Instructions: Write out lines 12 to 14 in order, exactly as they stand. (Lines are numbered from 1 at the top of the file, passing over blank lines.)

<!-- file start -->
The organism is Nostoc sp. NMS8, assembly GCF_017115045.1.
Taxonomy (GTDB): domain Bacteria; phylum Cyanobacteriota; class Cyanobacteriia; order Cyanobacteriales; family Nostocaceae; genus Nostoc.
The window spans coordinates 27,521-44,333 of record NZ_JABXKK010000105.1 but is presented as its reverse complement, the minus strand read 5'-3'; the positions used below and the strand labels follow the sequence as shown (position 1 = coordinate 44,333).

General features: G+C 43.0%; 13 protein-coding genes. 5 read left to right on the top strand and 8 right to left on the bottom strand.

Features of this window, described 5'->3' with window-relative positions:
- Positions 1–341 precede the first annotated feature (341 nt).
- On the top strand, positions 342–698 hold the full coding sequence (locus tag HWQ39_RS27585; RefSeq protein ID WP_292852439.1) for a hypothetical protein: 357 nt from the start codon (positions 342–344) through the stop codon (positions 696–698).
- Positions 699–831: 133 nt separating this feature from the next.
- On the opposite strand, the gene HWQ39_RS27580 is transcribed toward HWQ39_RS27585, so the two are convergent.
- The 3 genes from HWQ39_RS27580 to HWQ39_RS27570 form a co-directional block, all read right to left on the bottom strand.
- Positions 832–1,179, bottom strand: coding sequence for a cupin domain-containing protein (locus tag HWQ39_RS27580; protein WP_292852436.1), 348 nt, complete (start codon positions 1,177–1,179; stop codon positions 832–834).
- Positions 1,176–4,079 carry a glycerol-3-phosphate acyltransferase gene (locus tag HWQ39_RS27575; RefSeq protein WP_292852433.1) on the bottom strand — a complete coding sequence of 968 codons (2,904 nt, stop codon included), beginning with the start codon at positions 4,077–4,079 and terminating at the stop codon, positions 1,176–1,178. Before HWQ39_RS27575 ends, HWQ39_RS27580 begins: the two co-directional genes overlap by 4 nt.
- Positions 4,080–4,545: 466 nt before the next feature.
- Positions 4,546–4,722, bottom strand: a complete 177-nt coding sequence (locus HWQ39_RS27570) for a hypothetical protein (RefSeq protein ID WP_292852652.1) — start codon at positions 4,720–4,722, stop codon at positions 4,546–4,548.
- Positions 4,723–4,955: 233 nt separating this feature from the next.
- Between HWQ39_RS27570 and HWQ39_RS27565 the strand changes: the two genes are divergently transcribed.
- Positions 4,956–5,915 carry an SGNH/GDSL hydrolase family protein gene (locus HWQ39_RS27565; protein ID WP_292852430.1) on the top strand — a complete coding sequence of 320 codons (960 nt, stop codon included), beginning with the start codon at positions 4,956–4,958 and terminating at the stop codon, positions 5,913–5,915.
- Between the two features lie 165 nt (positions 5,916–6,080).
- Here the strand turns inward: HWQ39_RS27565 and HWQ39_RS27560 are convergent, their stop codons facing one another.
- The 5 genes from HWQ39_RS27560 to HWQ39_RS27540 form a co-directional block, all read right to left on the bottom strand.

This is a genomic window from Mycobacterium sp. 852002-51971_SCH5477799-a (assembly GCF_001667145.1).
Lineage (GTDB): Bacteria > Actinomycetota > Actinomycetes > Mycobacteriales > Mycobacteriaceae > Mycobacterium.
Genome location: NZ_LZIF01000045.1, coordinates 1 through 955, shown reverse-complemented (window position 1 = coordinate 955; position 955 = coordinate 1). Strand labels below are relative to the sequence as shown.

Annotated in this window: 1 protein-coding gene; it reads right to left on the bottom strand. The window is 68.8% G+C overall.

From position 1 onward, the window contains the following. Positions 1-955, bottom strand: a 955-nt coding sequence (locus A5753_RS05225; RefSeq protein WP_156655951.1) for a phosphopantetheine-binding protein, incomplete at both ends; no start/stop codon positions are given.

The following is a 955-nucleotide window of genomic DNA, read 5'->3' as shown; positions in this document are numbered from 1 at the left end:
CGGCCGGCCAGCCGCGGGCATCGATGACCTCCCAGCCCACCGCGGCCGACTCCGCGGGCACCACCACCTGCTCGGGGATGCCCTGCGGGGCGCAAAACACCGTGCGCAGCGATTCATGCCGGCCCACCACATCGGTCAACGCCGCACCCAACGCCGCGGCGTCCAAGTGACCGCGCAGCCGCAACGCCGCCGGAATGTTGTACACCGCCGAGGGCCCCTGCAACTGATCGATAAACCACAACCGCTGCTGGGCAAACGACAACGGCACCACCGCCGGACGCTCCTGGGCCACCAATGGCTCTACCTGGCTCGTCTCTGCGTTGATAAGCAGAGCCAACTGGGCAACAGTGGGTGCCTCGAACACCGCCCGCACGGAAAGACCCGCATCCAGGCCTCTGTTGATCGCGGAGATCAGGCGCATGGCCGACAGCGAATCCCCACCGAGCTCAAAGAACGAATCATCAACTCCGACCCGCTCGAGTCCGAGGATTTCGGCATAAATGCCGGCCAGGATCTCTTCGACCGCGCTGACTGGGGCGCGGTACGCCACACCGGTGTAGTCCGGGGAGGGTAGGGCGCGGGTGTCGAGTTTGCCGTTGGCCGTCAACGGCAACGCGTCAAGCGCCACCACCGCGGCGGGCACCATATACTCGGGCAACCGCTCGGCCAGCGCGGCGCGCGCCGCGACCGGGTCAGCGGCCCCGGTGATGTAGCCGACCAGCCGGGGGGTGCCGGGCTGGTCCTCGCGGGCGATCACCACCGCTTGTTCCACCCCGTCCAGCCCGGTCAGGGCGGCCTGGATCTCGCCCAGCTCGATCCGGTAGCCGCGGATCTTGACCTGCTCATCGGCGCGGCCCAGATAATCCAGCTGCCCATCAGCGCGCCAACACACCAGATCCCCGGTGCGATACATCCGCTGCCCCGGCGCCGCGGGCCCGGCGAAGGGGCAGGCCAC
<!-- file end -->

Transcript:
- Positions 1,176–4,079 carry a glycerol-3-phosphate acyltransferase gene (locus tag HWQ39_RS27575; RefSeq protein WP_292852433.1) on the bottom strand — a complete coding sequence of 968 codons (2,904 nt, stop codon included), beginning with the start codon at positions 4,077–4,079 and terminating at the stop codon, positions 1,176–1,178. Before HWQ39_RS27575 ends, HWQ39_RS27580 begins: the two co-directional genes overlap by 4 nt.
- Positions 4,080–4,545: 466 nt before the next feature.
- Positions 4,546–4,722, bottom strand: a complete 177-nt coding sequence (locus HWQ39_RS27570) for a hypothetical protein (RefSeq protein ID WP_292852652.1) — start codon at positions 4,720–4,722, stop codon at positions 4,546–4,548.